Black History. American History. History.

Grounder Rebecca Mizikar recently sat down with three former residents of Lincoln Way in Clairton to understand the vibrant black community that thrived there. Before the bulldozers demolished the last of the vacant houses along the dead-end street, before the city and developers started to talk about new visions for this blank slate of land at the edge of the town, before the Bigfoot and alien legends came to explain the decline and vacancy of an entire street, Lincoln Way was the site of a flourishing community.

Mildred Reed as a little girl with her sisters. The youngest of 5, Mildred lived on Lincoln Way from birth to her teen years. The photo was not taken on Lincoln Way.
Former residents of Lincoln Way (left to right): Frances Booker, Meme Gatewood, and Mildred Reed

 

 

 

 

 

 

 

 

 

 

When Grounded Strategies was asked to look at the potential for redevelopment of Lincoln Way, we began with a tour and the usual research into the history of the site. Mayor Rich Lattanzi told us that the area was once a proud enclave of professional black residents, but frustratingly our search only turned up recent web posts from USA Today and urban explorers that sensationalized the abandoned homes and stretched to create explanations. Other than a few old maps showing the tight row of houses, no photos or stories of residents could be found. Grounded’s ReClaim work in Clairton brought us to former resident Cindy Moore who works with Clairton Community Cares. Ms. Moore arranged for the luncheon with three more former residents: Frances Booker, Meme Gatewood, and Mildred Reed.

Frances Booker’s memory was sharp for a woman of 91 years recollecting some of the earliest stories. “My mother said the factory whistle would blow as Andrew Carnegie rode up and down State Street in his carriage”. Carnegie was overseeing what was then Carnegie Illinois Steel just across State Street from their homes. Frances recalled that the houses were built by Carnegie for his workers and African Americans were drawn to the mill communities knowing they could find work. All three ladies reminisced about the harsh working conditions adding that blacks were often given the hottest and hardest positions in the mill. They remembered their dads coming home with boxes of “mill candy” for them – a bright and sticky treat that they understood to be the father’s reward for extra-hard work. Living with smog and soot was accepted as the consequence of the security of a mill job. “Smells like our bread and butter, is what they used to say” recalled Ms. Reed referencing the acrid smell of the polluted air.

“We had everything we needed”

The ladies painted a picture of a bustling enclave of large families that relied on each other. The street was home to a church and several stores. A butcher shop supplied meat from livestock raised behind the homes, and gardens and orchards fed the residents. “We couldn’t just go to the soda fountain in Wilson” referring to the neighboring, predominantly white, ward of Clairton. “They wouldn’t serve us. We had to be self-sufficient.” Other outside stores were known to cheat black customers by adding a little extra weight to the scale. Doctors, midwives, and other professionals lived on Lincoln Way and each helped their neighbors. Before bathrooms were added to homes, a bathhouse served the community. It was the church, however, that seemed to anchor the community (Gethsemane Church of God would later relocate to Crest Street) and prayer played a central role in their lives. Ms. Booker recalled that large families with eight or ten kids would kneel in prayer every morning in their home. The ladies credited the faith that was alive in the community for the many children raised on Lincoln Way that went on to successful lives, earning doctorates, becoming lawyers, and a host of other professions. Everyone looked out for each other’s children. If you were caught misbehaving at the end of the street, word would travel back to your parents faster than you could run home. Families helped each other in times of hardship but also celebrated life. Dances were sometimes held in the street.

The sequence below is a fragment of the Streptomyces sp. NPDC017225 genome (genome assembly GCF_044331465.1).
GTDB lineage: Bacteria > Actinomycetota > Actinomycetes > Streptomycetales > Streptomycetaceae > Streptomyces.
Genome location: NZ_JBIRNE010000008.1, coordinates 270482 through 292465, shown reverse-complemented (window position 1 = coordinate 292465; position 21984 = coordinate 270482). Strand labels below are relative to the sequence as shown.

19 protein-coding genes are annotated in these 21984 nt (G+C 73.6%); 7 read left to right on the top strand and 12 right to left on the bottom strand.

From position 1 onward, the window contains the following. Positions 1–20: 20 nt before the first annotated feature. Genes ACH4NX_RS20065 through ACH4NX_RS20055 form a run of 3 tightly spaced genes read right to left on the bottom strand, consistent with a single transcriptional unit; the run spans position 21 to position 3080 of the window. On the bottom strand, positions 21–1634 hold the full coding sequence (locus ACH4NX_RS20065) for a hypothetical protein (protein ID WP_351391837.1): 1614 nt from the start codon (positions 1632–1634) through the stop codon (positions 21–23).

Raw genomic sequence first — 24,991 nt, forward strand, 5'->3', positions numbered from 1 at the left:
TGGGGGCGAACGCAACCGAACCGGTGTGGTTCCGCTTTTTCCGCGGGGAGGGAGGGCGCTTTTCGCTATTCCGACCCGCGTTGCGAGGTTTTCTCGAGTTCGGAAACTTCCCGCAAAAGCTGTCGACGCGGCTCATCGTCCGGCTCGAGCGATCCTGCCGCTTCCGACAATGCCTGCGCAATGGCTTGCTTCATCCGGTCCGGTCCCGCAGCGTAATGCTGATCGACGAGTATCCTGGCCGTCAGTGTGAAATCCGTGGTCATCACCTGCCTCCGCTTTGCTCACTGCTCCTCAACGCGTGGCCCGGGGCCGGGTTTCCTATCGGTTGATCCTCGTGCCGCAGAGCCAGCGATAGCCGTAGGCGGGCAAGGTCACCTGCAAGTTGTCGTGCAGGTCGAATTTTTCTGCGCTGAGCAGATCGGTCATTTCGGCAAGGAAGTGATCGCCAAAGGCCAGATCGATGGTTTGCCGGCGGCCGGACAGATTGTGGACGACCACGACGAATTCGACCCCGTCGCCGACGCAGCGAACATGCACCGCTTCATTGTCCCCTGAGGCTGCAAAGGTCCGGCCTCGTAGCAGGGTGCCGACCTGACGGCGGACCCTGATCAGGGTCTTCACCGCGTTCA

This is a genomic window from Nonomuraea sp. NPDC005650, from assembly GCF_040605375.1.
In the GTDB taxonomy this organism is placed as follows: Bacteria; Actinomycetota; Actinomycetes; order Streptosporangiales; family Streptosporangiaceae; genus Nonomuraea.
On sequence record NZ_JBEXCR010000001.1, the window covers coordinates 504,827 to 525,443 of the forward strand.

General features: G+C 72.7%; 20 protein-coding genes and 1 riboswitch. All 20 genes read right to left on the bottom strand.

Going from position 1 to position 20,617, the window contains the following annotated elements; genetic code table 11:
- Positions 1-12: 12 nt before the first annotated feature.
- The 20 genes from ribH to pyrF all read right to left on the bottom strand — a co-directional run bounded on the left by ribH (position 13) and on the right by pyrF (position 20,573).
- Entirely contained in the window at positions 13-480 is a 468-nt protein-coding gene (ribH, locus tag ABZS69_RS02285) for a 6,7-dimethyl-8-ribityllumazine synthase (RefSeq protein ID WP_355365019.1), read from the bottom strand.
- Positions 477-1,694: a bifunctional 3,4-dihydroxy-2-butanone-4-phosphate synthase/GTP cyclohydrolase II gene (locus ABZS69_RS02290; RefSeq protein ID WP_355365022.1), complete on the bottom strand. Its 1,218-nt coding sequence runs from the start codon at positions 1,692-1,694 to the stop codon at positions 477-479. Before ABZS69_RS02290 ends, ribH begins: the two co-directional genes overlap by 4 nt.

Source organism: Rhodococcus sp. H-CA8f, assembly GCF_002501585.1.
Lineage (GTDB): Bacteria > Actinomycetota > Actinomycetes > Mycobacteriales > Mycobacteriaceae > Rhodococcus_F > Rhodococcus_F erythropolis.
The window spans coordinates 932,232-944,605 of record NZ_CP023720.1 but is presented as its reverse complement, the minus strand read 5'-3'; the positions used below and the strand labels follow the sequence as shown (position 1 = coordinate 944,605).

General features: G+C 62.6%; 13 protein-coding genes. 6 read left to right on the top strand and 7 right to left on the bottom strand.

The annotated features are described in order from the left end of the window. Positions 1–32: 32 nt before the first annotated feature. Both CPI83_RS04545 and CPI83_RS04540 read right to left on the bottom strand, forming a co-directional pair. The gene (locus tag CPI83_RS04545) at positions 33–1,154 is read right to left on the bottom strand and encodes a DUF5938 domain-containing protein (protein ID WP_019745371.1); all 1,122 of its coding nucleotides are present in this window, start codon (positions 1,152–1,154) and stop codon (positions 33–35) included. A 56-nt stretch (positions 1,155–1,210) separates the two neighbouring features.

Over time, Lincoln-Way became a street dominated by widows, as wives tended to live significantly longer than their husbands. A few transplants moved in that were not as trusted as the long-time residents. Grown children moved far from home and houses would sit vacant when their matriarch went to the hospital or personal care home. The ladies recalled a friend who bought a house in Lincoln Way in recent years. She thought it would be a great place for her grown daughters to stay when they returned to Clairton to visit. She furnished the house but was devastated to find that it had been ransacked. The same isolation that gave the street its strong sense of community in it’s prime also led to its demise.

What will the future hold for Lincoln Way? 

As talk of tiny houses and farming cooperatives are tossed about, it is fascinating to think the community that may not have been too far off from the vision of what a successful 21st-century pocket community could be. The Lincoln Way of the past may not have been powered by wind and solar, but the orchards, livestock, and community gathering places of the past could provide direct inspiration to a thriving community of the future.

Vacant houses along Lincoln Way, just before demolition. Photo was taken Summer 2017.

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